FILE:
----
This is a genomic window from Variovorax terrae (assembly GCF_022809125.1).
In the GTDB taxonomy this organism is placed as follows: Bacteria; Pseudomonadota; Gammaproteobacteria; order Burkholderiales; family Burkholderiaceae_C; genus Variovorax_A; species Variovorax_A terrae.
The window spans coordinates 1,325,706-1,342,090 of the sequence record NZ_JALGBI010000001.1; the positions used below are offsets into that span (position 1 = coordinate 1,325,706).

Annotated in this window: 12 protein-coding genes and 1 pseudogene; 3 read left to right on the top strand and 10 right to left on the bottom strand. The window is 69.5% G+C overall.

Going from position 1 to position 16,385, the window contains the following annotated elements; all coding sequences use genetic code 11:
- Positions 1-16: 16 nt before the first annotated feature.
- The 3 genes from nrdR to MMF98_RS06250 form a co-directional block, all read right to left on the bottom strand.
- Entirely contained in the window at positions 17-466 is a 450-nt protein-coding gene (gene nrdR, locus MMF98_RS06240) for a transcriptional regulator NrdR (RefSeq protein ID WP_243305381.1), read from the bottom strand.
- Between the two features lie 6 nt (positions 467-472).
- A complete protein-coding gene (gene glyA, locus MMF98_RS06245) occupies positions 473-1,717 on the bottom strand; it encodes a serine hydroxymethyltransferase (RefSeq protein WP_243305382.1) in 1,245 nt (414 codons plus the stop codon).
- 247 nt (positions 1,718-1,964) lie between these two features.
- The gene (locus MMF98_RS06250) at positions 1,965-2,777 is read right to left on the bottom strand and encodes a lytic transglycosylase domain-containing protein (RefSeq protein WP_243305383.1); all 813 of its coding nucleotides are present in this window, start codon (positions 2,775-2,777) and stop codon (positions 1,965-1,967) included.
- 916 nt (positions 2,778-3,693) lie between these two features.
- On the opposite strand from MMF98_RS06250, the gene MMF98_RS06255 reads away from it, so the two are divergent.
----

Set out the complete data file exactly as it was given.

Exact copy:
This is a genomic window from Variovorax terrae (assembly GCF_022809125.1).
In the GTDB taxonomy this organism is placed as follows: Bacteria; Pseudomonadota; Gammaproteobacteria; order Burkholderiales; family Burkholderiaceae_C; genus Variovorax_A; species Variovorax_A terrae.
The window spans coordinates 1,325,706-1,342,090 of the sequence record NZ_JALGBI010000001.1; the positions used below are offsets into that span (position 1 = coordinate 1,325,706).

Annotated in this window: 12 protein-coding genes and 1 pseudogene; 3 read left to right on the top strand and 10 right to left on the bottom strand. The window is 69.5% G+C overall.

Going from position 1 to position 16,385, the window contains the following annotated elements; all coding sequences use genetic code 11:
- Positions 1-16: 16 nt before the first annotated feature.
- The 3 genes from nrdR to MMF98_RS06250 form a co-directional block, all read right to left on the bottom strand.
- Entirely contained in the window at positions 17-466 is a 450-nt protein-coding gene (gene nrdR, locus MMF98_RS06240) for a transcriptional regulator NrdR (RefSeq protein ID WP_243305381.1), read from the bottom strand.
- Between the two features lie 6 nt (positions 467-472).
- A complete protein-coding gene (gene glyA, locus MMF98_RS06245) occupies positions 473-1,717 on the bottom strand; it encodes a serine hydroxymethyltransferase (RefSeq protein WP_243305382.1) in 1,245 nt (414 codons plus the stop codon).
- 247 nt (positions 1,718-1,964) lie between these two features.
- The gene (locus MMF98_RS06250) at positions 1,965-2,777 is read right to left on the bottom strand and encodes a lytic transglycosylase domain-containing protein (RefSeq protein WP_243305383.1); all 813 of its coding nucleotides are present in this window, start codon (positions 2,775-2,777) and stop codon (positions 1,965-1,967) included.
- 916 nt (positions 2,778-3,693) lie between these two features.
- On the opposite strand from MMF98_RS06250, the gene MMF98_RS06255 reads away from it, so the two are divergent.